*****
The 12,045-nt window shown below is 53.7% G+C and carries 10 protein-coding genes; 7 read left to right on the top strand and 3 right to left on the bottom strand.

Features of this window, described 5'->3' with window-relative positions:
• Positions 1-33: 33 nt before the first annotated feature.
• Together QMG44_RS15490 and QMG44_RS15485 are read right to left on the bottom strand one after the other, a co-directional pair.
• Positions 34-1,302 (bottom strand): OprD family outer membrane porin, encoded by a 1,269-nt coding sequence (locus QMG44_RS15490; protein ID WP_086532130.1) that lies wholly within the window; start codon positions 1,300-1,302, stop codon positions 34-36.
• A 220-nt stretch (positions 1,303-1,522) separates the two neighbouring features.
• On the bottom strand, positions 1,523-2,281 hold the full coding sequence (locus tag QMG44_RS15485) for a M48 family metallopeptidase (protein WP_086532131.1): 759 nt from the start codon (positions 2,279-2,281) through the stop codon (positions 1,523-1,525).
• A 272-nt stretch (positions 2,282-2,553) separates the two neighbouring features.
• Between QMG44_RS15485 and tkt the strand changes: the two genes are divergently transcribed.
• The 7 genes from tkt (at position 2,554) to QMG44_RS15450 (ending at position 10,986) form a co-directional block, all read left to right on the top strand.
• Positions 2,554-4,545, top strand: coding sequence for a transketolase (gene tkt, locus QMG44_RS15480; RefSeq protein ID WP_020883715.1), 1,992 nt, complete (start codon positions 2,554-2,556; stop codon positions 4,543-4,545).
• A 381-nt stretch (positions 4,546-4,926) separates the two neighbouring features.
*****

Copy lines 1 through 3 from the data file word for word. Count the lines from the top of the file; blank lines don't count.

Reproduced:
The 12,045-nt window shown below is 53.7% G+C and carries 10 protein-coding genes; 7 read left to right on the top strand and 3 right to left on the bottom strand.

Features of this window, described 5'->3' with window-relative positions:
• Positions 1-33: 33 nt before the first annotated feature.